Oakland on the other hand, already has the team, the infrastructure, the central location, the proximity to the fanbase, no legal hassles, aesthetically pleasing waterfront sites next to an entertainment district, very little chance of NIMBY opposition at either location, multiple public transit options, and an eager and ready local business community ready to make it happen. And let’s not forget the most important fact of all, the Oakland A’s will remain the Oakland A’s when they build that ballpark on Oakland’s waterfront, just as 32,000 of their customers and growing, want them to do. Oakland is definitely the right thing to do for the A’s, the fanbase, the City of Oakland, and for MLB.

      • You could have just stopped after the first sentence. Instead you had to go into spin mode for the umpteenth time. That’s the problem. No substance, all spin.

      • This isn’t spin at all. I sincerely believe everything I’ve written. What did I write that isn’t true? There’s no question that MLB is taking all of these issues and possibilities into consideration. They’d be foolish not to consider every possible scenario.

      • Oakland already has the infrastructure? Can’t make that claim without a lot more study including an EIR.
        Little chance of NIMBY opposition? Based on what? The only similar project of recent note is O29, and the NIMBY effect there delayed the project long enough to practically derail it.
        Once again you’re dismissive of the myriad challenges that Oakland faces. Sticking you fingers in your ears and singing la-la-la won’t make them go away.

      • And not to mention the fact that if anyone tries to build anything in Oakland for any purpose, there will be a lawsuit.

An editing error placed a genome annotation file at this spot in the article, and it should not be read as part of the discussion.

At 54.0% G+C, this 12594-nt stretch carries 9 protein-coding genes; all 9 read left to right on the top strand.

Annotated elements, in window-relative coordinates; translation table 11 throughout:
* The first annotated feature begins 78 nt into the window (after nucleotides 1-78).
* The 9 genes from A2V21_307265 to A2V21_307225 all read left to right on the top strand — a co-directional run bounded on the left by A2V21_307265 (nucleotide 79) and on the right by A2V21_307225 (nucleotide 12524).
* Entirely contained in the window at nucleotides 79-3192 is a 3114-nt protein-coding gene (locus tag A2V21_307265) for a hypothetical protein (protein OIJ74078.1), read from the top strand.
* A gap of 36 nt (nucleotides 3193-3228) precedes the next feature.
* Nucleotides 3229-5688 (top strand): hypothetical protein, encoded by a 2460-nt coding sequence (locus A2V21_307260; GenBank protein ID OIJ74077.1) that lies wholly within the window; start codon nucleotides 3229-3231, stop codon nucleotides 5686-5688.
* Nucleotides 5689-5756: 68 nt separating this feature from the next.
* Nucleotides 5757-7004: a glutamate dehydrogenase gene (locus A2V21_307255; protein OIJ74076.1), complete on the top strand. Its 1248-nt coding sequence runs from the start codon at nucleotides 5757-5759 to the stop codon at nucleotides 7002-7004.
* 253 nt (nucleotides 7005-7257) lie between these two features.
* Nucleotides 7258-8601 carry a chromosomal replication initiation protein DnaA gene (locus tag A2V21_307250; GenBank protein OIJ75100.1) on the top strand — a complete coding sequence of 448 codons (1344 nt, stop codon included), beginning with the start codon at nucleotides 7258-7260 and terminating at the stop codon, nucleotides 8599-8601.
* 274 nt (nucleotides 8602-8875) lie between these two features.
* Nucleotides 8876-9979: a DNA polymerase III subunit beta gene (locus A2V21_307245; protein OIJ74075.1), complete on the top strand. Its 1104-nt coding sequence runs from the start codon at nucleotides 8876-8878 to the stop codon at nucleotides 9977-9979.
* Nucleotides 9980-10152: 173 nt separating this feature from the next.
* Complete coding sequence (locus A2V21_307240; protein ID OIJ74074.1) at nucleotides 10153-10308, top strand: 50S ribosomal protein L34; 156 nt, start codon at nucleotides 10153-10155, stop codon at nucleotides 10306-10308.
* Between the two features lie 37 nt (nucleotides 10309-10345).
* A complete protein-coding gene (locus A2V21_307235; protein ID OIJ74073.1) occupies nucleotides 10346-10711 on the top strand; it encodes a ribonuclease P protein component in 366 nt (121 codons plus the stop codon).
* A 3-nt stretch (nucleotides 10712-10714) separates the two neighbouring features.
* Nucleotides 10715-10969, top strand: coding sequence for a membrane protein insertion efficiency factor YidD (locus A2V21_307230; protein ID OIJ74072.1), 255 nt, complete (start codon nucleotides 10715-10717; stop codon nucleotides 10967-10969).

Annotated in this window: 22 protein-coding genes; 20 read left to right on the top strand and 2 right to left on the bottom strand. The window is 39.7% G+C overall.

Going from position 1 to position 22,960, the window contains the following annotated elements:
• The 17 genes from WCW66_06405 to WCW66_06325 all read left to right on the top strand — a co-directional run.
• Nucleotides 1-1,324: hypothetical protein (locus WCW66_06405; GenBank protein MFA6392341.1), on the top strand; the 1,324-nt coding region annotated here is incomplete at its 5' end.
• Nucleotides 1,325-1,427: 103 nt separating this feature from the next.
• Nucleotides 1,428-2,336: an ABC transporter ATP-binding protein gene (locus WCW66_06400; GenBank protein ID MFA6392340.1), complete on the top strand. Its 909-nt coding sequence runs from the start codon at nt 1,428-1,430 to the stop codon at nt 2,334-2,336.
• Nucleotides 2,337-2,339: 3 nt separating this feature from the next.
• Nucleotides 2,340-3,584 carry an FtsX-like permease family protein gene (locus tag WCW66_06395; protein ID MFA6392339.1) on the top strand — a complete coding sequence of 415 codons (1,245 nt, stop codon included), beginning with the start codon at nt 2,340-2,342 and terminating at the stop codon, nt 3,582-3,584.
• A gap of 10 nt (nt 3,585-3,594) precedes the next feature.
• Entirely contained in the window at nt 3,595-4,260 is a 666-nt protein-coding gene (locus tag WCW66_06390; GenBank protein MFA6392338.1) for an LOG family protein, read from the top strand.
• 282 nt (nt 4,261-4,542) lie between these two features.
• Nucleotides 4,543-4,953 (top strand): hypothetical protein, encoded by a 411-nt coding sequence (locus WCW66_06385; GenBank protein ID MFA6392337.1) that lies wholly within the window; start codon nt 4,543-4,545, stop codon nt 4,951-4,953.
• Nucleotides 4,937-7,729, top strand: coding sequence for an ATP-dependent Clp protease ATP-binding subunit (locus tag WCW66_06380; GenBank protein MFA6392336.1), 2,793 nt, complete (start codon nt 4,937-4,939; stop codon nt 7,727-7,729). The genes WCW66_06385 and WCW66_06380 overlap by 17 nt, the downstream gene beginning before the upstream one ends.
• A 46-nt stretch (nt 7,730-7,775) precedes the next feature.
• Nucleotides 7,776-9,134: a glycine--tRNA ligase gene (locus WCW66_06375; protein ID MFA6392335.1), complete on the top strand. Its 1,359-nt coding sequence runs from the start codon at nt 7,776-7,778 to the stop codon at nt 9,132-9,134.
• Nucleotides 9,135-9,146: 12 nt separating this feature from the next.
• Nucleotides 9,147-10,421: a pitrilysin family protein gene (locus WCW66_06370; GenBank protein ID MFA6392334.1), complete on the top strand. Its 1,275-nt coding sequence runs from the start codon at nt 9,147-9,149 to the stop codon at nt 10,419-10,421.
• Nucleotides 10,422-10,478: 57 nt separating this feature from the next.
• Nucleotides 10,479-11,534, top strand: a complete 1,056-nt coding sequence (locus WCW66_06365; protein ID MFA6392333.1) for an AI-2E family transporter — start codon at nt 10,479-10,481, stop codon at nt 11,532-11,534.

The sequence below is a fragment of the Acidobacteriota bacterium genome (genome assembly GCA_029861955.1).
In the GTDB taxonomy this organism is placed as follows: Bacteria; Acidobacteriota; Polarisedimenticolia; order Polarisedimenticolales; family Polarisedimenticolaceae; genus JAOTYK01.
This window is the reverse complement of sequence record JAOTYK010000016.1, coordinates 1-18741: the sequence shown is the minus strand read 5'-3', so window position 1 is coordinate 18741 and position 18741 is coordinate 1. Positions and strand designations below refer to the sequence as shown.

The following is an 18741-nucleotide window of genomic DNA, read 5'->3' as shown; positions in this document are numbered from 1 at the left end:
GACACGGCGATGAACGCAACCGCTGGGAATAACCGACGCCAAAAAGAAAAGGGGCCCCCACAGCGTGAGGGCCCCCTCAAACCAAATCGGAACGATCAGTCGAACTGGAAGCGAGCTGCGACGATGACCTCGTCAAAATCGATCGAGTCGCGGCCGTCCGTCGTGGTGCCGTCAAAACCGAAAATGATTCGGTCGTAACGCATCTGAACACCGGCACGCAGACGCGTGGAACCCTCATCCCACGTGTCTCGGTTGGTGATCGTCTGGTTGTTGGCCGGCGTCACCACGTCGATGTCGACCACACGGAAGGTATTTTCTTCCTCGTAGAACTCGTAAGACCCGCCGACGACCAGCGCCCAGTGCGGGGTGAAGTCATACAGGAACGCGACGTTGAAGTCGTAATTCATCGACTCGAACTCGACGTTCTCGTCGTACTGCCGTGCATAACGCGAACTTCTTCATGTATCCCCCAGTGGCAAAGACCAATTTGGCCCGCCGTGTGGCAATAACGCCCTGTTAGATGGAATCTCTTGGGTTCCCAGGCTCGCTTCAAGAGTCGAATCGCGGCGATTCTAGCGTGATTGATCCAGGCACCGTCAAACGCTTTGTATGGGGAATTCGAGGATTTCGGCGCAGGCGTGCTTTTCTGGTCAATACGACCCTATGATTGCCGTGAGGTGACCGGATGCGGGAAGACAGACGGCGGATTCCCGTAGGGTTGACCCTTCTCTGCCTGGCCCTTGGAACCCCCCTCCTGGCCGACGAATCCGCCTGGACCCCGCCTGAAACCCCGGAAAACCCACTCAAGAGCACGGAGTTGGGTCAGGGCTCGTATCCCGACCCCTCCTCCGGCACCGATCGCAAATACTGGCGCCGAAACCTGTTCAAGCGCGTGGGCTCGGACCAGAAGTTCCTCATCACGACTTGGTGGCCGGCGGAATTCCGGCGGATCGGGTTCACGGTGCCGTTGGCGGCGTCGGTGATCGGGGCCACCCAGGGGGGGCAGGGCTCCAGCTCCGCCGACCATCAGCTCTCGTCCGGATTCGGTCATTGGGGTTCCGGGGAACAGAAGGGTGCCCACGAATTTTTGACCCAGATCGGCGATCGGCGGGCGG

• Well said, Nav, as usual.

      • Now that’s funny jk-usa! By the way, it’s good to see that the city of Oakland has been immune to the recent recession and is flush with a budget surplus; unlike SJ and SF, which at last count had a budget deficit of half a billion $’s. A city with a strong local government, lot’s of money, big business throwing money at everyone and no civic issues whatsoever…must be nice Oakland!

      • So OA–looks like you agree with Tony D–taken from the source you posted the following quote which puts Oakland’s budget deficit at $70+M—they also cite the lack of current leadership—so not quite sure what point you are trying to make by using the resources posted–bottom line—Oakland has huge budget problems and they haven’t even begun to purchase land for a ballpark—-or pay off the last remodel of the Coli

        “They have approved a special election for July 2009 for increased revenue measures, such as increasing the medical marijuana tax, real estate transfer tax, parcel tax to replace the landscape and lighting district, and a sales tax increase. Even if all five tax measures pass, it is projected that the city will only have $6 million to 7 million in new revenues, about 10% of the current projected budget deficit.